David Broome was completely astounded by the situation so he decided to organise a sponsored trip to the UK for Enos to ride and compete on equal terms. Broome’s sister provided a beautiful Show horse called Let’s Go, as a mount for Enos, and they managed to win their very first showing show they competed at in Wales. He won the Overall Reserve Champion Working Hunter at that show to – no small feat in the country that is the home and origin of the Showing discipline. Anneli, who was born in Scotland, was still living in the UK at that stage, accompanied Enos around on his trip, and she had to sort out quite a few issues on his behalf. Remember that the political climate in those days was particularly volatile, and Anneli was very instrumental in reassuring parties in both countries, that the trip had zero political motivations, and was simply a horseman wanting ride a horse at a show. They were both well received by the Royal family, and in fact many years later, it lead to Princess Anne making a visit to the Soweto Equestrian Centre herself. Enos also competed at Wembley, where he finished fifth overall, in the Supreme Championship. Don’t forget that this was all done on a strange horse, in a strange country, with great public scrutiny – a superb result under substantial pressure.

Giving back to the community is something that Enos constantly strives to do. Way back in 1990, when he was working as the “horse man” for the People’s Dispensary for Sick Animals (PDSA) in Mofolo South, he had already started giving riding lessons to the young children in the area. It was here that he became aware of how badly children treated all kinds of animals. He so desperately wanted to change this. “Animals should not be abused. They must be loved and treated with respect”

His main function at the PDSA was to assist the local residents with their horses – most of them are animals of burden, which pull carts heavily laden, with either coal or scrap metal. The basic needs of these horses and donkeys are often neglected, but Enos not only treated the injured and sick animals, he worked hard to educate the owners on how to provide better care for them. To this day many of the cart horse owners still bring their horses to him for care and advice, at the SEC. “They know that I no longer work for the PDSA, but how can I turn them away? Sometimes we lend our stronger ponies out to the people who really look after their animals, to help in the coal yards. I keep watch on them, but they are well looked after, so I don’t mind.”


Another community service he provides, is giving disabled children riding therapy. He tells us that there is nothing he finds more rewarding that seeing a child who has not moved or talked in their entire life, start moving their hands, or sometimes even talking after they have ridden a horse. He pauses and looks away out of the window for a moment, as his eyes brim with emotion – ours do too. An overwhelming moment for us all.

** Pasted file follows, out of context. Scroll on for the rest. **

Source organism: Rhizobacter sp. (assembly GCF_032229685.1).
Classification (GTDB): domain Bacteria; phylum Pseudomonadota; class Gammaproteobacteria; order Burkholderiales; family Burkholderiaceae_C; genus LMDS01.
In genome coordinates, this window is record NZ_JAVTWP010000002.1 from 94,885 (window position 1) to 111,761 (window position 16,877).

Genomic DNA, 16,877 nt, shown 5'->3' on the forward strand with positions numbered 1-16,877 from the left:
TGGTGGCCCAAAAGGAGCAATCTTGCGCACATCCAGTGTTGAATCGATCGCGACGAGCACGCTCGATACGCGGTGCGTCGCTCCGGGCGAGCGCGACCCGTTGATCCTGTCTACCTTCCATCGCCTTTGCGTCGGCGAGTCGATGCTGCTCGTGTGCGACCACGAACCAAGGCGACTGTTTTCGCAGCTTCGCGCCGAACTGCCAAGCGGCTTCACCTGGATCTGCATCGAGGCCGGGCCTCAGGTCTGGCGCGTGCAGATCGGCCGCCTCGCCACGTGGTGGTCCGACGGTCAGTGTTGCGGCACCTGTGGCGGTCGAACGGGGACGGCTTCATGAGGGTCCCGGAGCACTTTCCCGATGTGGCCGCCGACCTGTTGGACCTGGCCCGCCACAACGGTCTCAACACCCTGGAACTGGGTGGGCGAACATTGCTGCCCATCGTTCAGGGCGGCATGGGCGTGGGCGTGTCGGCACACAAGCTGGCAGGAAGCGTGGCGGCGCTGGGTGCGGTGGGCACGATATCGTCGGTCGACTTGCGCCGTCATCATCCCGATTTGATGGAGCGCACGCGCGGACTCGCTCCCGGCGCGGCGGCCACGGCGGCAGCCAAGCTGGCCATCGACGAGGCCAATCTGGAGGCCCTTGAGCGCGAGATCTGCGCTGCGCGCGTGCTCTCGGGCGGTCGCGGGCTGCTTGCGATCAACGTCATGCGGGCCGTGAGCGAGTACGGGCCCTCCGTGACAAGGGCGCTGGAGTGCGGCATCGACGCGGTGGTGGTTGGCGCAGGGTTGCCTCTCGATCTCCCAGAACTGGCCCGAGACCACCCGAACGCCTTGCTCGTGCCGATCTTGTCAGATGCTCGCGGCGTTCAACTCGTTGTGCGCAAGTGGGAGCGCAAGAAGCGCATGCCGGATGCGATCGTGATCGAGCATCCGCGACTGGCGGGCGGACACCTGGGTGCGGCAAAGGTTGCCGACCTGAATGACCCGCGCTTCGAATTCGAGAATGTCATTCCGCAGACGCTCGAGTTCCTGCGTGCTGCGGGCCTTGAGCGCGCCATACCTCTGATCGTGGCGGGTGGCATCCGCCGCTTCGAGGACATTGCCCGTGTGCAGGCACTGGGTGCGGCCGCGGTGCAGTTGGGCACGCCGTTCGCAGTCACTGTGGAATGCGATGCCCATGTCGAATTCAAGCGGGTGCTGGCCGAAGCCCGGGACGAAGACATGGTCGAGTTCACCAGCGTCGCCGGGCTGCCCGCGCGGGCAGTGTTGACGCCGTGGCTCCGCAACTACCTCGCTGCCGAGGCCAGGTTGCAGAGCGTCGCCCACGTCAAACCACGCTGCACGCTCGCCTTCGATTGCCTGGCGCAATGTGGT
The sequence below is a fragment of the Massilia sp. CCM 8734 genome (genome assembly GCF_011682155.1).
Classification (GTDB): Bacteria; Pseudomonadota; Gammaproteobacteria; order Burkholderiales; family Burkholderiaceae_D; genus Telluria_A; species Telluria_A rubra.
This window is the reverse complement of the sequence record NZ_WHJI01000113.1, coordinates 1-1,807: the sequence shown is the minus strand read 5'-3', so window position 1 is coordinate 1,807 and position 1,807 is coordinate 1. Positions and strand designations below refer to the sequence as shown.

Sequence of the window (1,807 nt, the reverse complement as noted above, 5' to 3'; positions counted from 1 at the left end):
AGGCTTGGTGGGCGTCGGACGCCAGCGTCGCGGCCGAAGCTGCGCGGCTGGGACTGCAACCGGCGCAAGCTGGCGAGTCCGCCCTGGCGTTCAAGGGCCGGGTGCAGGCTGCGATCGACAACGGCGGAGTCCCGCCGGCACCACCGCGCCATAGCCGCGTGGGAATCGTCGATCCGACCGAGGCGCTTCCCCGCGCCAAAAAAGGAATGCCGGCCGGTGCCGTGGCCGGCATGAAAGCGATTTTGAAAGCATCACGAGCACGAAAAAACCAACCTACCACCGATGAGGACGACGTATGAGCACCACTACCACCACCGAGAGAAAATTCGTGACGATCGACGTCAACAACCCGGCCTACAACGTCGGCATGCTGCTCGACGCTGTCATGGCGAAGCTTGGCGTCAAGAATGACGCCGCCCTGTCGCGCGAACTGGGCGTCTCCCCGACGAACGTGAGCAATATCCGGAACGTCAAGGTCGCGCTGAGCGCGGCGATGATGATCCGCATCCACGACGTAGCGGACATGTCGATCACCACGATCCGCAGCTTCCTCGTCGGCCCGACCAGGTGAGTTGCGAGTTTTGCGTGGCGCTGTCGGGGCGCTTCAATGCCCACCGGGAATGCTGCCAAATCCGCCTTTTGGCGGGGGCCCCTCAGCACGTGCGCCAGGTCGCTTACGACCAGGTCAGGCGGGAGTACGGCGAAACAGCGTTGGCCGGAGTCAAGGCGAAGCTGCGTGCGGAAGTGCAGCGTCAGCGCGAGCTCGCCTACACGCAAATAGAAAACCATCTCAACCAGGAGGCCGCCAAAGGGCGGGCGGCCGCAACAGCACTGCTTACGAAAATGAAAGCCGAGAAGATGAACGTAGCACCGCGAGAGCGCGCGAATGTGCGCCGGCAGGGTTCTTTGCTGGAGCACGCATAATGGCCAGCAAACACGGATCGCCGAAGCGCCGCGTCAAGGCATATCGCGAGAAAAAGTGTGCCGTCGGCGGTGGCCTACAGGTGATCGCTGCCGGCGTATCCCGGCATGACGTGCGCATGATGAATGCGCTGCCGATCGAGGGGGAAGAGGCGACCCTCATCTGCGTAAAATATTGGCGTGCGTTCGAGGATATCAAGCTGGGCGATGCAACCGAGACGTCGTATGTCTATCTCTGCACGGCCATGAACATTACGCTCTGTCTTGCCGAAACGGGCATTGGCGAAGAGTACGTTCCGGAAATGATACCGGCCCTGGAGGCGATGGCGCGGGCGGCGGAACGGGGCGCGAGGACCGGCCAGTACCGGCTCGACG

In 1992, Enos was part of a Development Team, which attended the Barcelona Olympics. He did not compete himself, but represented South Africa as an official Sports Ambassador, at the first Olympic Games in which South Africa had been allowed to take part in, in over 25 years. He describes this as one of his proudest moments. When the Soweto Equestrian Centre was first started in 2007, as a ‘not for profit’ organisation, Enos famously said, “One day a child from my centre will represent South Africa at the Olympic Games.”

The arena Enos uses to teach Vaulting in is small, but adequate. “The reason we do not have many older children competing on horses in competitions, is because we do not have horses suitable for them to do so. We mostly have ponies here and they are fine for the small children. But we are good at vaulting here, and the kids love it!” he says with an ear-to-ear smile. And what they have achieved over the past few years in the Vaulting arena is really remarkable! The first time his team won the Gauteng Regional Vaulting Championship was in November 2009 – they had only started the training program of March that year. Just a month later, they represented Gauteng at the South African National Vaulting Championships, where they were crowned the South African Mixed Team Vaulting Champions. They have won again at SA Champs another four times. 28 of his vaulting pupils have been awarded Gauteng Provincial Colours for Vaulting. Children from his centre have also attended the World Equestrian Games in Kentucky in 2010, and again at in Normandy in France in 2014, so maybe that “Olympic dream” is not such a lofty one!